Implementation of the Trade Facilitation Agreement

The Agreement will enter into force once two-thirds of all WTO members have ratified it. The Agreement will become an amendment to the Uruguay Round Final Act through a Protocol.

Find out more

Trade facilitation



On agriculture, the Bali Ministerial Conference produced a political commitment to reduce export subsidies in agriculture and keep them at low levels, a decision to reduce obstacles to trade when agricultural products are imported through quotas, and decisions to provide some reassurance for developing countries that they will not be challenged legally when they buy food at government-supported prices in order to stock it for food security and when they provide some government services. These topics were chosen because they were seen to be easier for negotiators to agree on — members have now pledged to try to settle the rest of the much larger agricultural package on the Doha Round table.


Export subsidies (in the broadest sense)

In Bali, ministers issued one of the strongest statements of intent that has ever been made on reining in export subsidies, which some see as the worst distortion of agricultural trade. They pledged to “exercise utmost restraint” in using any form of export subsidy, including subsidies in export credit and insurance, food aid and exporting state enterprises.

They repeated their 2005 commitment to eliminate all forms of export subsidies — but that will have to wait until the Doha Round as a whole is agreed. In the meantime, they will strive to keep actual subsidies well below the permitted levels, with disciplines applying to export policies that may have the same effect as subsidies — these policies are known collectively as “export competition”.

The declaration is explained here, and the most recent developments on implementing this in the Agriculture Committee are here,


Developing countries’ public stockholding for food security

In Bali, ministers agreed to shield public stockholding programmes for food security in developing countries so that they would not be challenged legally even if a country’s agreed limits for trade-distorting domestic support were breached.

A number of developing countries say that the way the support is calculated means they are finding it more and more difficult to stay within their limits, particularly when their stockpiling involves buying at supported prices and includes supplying the stocked produce to low-income consumers.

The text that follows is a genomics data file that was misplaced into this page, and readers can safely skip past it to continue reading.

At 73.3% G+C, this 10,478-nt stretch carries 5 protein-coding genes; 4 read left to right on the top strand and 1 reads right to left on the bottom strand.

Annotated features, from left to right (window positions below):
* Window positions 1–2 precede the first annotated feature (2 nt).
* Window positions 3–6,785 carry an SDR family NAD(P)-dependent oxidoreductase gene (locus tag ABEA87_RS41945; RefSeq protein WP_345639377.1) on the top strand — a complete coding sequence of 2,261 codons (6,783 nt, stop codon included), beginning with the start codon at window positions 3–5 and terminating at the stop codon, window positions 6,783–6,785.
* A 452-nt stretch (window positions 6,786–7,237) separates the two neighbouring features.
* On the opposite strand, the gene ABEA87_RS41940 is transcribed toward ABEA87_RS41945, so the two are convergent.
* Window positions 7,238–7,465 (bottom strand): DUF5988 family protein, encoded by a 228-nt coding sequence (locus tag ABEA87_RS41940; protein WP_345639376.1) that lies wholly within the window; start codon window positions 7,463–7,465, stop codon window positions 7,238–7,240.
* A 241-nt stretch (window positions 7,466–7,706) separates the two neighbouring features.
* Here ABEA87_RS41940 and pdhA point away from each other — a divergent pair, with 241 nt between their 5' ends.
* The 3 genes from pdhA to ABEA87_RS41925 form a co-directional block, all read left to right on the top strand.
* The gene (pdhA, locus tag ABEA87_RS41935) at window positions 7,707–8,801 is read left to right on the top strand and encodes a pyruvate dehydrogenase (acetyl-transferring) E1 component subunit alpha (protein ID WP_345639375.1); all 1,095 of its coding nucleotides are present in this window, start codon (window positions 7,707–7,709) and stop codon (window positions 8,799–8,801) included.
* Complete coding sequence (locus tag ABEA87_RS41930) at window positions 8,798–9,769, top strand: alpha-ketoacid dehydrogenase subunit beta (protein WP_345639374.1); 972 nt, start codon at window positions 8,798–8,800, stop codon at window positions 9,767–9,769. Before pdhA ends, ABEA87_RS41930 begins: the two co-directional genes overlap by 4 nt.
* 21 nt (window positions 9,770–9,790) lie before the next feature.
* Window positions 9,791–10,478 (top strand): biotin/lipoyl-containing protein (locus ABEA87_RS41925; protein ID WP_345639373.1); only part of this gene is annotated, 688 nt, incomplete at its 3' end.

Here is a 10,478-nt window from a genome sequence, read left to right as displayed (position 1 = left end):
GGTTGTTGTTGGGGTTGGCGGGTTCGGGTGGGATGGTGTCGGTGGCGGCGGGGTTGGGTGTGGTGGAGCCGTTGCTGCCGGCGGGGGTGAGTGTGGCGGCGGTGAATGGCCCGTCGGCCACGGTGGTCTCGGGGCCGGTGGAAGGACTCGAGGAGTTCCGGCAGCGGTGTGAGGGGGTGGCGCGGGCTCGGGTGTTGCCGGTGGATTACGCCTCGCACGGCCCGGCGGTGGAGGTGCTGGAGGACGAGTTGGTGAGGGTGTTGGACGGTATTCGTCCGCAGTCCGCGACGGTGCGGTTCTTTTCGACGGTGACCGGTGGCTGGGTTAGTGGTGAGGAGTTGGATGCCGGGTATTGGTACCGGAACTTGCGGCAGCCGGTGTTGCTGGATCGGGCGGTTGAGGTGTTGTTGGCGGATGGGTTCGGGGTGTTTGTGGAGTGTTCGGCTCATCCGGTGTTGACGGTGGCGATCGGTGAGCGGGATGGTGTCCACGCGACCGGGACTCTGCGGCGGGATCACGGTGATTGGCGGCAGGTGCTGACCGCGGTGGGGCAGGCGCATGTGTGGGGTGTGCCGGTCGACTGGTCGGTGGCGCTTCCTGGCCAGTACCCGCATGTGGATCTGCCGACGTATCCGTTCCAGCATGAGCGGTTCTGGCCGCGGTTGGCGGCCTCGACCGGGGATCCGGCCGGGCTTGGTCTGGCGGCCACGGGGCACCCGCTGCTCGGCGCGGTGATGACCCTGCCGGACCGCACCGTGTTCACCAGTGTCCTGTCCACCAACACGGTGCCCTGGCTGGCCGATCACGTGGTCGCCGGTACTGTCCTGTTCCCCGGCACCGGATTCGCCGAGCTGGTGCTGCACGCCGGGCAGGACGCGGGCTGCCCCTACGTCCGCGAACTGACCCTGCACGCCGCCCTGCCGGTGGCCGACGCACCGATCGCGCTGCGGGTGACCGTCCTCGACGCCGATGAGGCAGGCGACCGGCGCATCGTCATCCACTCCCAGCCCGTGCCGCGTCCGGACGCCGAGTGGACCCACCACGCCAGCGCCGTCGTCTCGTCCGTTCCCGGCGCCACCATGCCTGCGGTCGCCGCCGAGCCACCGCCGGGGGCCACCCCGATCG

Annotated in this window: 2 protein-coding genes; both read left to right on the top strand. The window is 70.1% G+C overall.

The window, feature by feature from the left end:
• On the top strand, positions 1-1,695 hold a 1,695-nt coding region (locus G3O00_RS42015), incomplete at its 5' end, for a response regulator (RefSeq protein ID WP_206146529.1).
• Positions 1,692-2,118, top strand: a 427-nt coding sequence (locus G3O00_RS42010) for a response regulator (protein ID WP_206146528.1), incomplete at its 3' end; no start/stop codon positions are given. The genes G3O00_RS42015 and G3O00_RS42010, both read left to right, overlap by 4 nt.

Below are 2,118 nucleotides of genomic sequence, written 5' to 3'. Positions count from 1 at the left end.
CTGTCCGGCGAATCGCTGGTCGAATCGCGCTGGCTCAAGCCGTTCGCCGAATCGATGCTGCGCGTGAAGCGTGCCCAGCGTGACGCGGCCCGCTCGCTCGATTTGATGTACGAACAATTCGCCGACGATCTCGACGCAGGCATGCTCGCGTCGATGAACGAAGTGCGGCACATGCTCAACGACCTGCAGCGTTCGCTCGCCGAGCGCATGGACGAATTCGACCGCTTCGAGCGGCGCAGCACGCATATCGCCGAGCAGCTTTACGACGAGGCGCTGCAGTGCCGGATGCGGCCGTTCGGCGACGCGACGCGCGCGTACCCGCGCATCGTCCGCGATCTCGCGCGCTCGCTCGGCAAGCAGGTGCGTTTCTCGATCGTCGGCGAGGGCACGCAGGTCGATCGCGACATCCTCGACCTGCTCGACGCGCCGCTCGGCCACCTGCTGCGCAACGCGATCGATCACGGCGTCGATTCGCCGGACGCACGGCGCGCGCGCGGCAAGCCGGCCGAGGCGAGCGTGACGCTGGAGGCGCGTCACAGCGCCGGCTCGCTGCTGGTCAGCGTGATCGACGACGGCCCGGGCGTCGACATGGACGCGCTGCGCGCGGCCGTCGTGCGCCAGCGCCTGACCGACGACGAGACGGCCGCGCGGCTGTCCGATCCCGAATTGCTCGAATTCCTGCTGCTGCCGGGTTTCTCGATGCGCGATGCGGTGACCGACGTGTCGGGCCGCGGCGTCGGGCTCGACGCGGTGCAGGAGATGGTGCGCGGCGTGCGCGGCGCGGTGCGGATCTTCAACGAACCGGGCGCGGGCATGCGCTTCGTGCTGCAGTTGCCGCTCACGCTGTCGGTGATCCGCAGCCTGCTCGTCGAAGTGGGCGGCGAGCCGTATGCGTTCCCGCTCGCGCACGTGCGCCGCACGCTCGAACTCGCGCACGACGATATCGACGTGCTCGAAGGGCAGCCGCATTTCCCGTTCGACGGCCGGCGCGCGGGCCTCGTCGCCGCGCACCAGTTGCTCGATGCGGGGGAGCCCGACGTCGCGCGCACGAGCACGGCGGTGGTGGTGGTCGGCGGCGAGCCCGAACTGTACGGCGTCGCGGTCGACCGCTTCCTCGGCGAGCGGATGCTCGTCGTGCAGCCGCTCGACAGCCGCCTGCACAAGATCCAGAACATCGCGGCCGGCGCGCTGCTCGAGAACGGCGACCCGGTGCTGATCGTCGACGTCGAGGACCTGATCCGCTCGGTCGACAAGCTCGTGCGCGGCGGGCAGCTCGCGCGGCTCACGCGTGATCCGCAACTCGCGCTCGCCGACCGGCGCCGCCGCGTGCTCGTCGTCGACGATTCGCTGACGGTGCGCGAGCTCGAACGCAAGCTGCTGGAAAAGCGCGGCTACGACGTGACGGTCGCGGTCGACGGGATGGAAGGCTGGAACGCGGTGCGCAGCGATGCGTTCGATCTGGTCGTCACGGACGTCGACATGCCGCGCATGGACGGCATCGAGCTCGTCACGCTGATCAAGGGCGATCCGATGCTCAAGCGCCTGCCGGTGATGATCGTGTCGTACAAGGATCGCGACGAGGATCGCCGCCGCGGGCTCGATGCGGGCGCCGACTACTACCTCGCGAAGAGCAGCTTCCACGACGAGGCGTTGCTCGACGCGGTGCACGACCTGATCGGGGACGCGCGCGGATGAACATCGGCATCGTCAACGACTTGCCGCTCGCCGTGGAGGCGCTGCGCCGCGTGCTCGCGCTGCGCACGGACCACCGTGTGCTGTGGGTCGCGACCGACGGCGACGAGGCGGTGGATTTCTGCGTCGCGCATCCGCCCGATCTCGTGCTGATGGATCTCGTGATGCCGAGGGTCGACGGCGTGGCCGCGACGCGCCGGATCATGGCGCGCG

The Bali decision means countries will not face a legal challenge provided they meet certain conditions such as ensuring the programmes do not harm other countries and providing up-to-date information on their support programmes. It is an “interim” decision that will be in force until a permanent decision replaces it — the target date being 2017.

The decision is explained here, and the latest developments related to it in the Agriculture Committee are here.


Improved management of tariff quotas

A third decision aims to reduce obstacles to trade when agricultural products are imported through quotas of a particular type: “tariff quotas” or “tariff-rate quotas” (TRQs), the only kind normally allowed in agriculture, where the import duty on quantities inside the quota are lower than on quantities outside.

Some countries are concerned that the methods governments use to share these quotas among traders (“TRQ administration”) can become an additional trade barrier. Evidence of this, they say, is when parts or all of the quotas are not used (they are “under-filled”), although importing countries usually say the under-fill is caused by other reasons.

The Bali decision says that if a quota is persistently under-filled — and information-sharing and consultations prove fruitless — the importing government would have to apply one of a prescribed set of methods for administering quotas aimed at removing impediments.

The decision is explained here, and the latest development in the Agriculture Committee is here — the committee does not have to act until a delegation cites the decision to query an under-filled quota.


General services

The fourth Bali decision on agriculture adds some development and land-use programmes to the list of general services that are candidates for being allowed without limit because they cause little trade distortion.